In lieu of an abstract, here is a brief excerpt of the content:

Reviewed by:
  • Making Tea, Making Japan: Cultural Nationalism in Practice by Kristin Surak
  • Eric C. Rath (bio)
Making Tea, Making Japan: Cultural Nationalism in Practice. By Kristin Surak. Stanford University Press, Stanford, 2013. xviii, 252 pages. $85.00, cloth; $24.95, paper; $24.95, E-book.

As much as the tea ceremony is one of the archetypal symbols of Japanese culture for foreigners, tea is also central to notions of Japaneseness within Japan, contends Kristin Surak in Making Tea, Making Japan. Referencing major studies of nationalism as an ideology and as a practice of daily life, Surak identifies the tea ceremony as a symbol of the modern state, and she analyzes tea as a type of “nation work,” a means of translating abstract ideas of Japanese identity into bodily practices defined as nationalistic. The tea ceremony is “a Japanese space within Japan,” and Surak shows how learning tea, dominant views of tea in history, and tea’s place in wider society reveal how Japaneseness is produced and sustained (p. 14).

Chapter 1, “Preparing Tea,” leads the reader from the busy streets of Tokyo into Mushin’an, a multiroom apartment renovated into a traditional set of tea rooms, gardens, and preparation areas used for tea classes and gatherings. Surak utilizes the example of Mushin’an to describe an ideal architectural setting for tea practice, introducing also in the chapter the utensils and the intricate procedures used in the ceremony. Surak’s knowledge of tea from a decade of personal study culminating in a teaching license makes her an ideal guide. Yet, her study is not a simplistic paean to the way of tea or a listing of tea trivia and insider remarks. Her succinct examples from personal observation and experience point out how learning [End Page 492] the bodily movements, language, and aesthetics of the ceremony transforms its practitioners into living embodiments of national cultural sophistication. The first chapter is probably one of the most thoughtful introductions to the tea ceremony available in print.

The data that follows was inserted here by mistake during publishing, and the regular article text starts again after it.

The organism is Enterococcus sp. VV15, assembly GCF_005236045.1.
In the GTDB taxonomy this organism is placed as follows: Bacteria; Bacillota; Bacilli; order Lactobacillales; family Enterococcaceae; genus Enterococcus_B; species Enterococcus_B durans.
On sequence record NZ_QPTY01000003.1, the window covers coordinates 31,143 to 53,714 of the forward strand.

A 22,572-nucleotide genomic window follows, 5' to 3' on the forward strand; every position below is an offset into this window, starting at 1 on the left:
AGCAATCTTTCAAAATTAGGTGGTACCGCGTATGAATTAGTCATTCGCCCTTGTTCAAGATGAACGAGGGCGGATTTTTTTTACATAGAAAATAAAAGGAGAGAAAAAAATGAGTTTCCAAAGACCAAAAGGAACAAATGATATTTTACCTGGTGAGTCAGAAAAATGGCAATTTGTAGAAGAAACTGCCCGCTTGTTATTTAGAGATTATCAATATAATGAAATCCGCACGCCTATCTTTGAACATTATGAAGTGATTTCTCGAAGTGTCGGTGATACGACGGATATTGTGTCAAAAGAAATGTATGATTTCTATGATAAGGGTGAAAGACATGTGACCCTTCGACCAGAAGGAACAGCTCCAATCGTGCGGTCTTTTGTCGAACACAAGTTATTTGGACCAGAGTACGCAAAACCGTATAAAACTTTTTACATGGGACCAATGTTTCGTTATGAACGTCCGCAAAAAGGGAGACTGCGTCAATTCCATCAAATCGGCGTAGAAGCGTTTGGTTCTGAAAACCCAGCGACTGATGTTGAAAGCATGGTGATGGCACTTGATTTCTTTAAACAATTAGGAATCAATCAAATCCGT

The second chapter, “Creating Tea,” provides a clear, dispassionate overview of the history of the tea ceremony that could stand on its own as a short reading for students. Like most tea historians, Surak begins with the Chinese origins of the ritual consumption of the beverage, but she parts company with the numerous histories in English and Japanese that tell the history of tea in Japan simply by recounting the genealogy of famous masters. Surak focuses instead on how the political elites in premodern Japan practiced tea as a mark of social distinction. Referencing Christine Guth’s Art, Tea and Industry: Masuda Takashi and the Mitsui Circle (Princeton University Press, 1993), Surak finds a continuity in the practice of the “daimyo tea” of Tokugawa shoguns and the opulent tea favored by captains of industry in the early twentieth century. Surak’s history is a helpful reminder that the rustic (wabi) style exposed by the leading tea masters of today as the dominant and most spiritual “way of tea” actually held very little sway among the political elite in early modern Japan, and its teachers were hardly the arbiters of taste then that they have become today. New to the world of tea in the twentieth century was the great increase in female practitioners who encountered tea in etiquette books and home economics texts and, after 1929, even in radio broadcasts. The consistent message of these books and of general history textbooks was the centrality of tea to national history and culture. The notion that tea was a quintessentially Japanese art that Sen no Rikyū (1522–91) perfected was taken as gospel by the start of World War II.

The postwar rise of the Omotesenke, Urasenke, and Mushanokōjisenke tea schools, which are the largest in Japan, is the subject of “Selling Tea,” the third chapter, which focuses on iemoto, the “family heads” of tea organizations. Critical to the rise of iemoto in tea, as well as other fields such as theater, was the development in the early modern period of a system of credentialization, which organized artistic knowledge into grades requiring the purchase of licenses for study. Selling licenses to practitioners remains an important source of...

pdf

Additional Information

ISSN
1549-4721
Print ISSN
0095-6848
Pages
pp. 492-495
Launched on MUSE
2014-07-19
Open Access
No
Back To Top

This website uses cookies to ensure you get the best experience on our website. Without cookies your experience may not be seamless.